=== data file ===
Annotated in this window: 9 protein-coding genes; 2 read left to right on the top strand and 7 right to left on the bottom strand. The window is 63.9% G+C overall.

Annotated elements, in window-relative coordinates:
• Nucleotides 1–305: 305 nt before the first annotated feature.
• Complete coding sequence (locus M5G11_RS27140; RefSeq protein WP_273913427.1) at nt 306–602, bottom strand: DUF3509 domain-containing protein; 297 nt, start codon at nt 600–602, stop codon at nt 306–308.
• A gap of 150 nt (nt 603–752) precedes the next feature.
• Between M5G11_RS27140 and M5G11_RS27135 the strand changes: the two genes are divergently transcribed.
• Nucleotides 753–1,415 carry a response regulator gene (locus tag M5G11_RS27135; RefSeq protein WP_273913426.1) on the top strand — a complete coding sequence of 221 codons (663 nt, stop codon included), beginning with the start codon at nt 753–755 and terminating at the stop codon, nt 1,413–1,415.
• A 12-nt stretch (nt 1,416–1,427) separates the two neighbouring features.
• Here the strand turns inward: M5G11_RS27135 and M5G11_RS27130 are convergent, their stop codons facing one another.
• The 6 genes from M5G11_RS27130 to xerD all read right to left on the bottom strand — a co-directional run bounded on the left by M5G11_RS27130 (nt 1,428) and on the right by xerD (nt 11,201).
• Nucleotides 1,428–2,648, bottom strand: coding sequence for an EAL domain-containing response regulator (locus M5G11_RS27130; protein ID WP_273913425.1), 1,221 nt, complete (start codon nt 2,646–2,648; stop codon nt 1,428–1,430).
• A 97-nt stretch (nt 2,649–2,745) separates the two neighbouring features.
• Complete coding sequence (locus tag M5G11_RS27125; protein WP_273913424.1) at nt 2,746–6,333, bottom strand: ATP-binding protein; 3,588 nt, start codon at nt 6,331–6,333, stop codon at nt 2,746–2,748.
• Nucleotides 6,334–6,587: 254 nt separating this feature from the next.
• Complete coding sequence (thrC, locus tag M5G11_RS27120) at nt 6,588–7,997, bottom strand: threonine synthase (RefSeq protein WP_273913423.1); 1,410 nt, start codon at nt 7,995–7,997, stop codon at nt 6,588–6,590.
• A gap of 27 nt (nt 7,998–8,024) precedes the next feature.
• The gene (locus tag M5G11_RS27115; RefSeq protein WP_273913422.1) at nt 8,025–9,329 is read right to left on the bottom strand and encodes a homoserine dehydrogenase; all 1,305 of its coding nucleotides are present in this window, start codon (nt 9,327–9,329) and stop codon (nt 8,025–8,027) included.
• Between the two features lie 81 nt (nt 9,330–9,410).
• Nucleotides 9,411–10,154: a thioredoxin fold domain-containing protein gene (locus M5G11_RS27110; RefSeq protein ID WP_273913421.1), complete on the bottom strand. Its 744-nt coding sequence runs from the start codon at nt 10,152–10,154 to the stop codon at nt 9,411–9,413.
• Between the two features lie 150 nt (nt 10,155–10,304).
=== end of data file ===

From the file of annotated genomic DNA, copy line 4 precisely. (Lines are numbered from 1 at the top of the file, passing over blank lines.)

• Complete coding sequence (locus M5G11_RS27140; RefSeq protein WP_273913427.1) at nt 306–602, bottom strand: DUF3509 domain-containing protein; 297 nt, start codon at nt 600–602, stop codon at nt 306–308.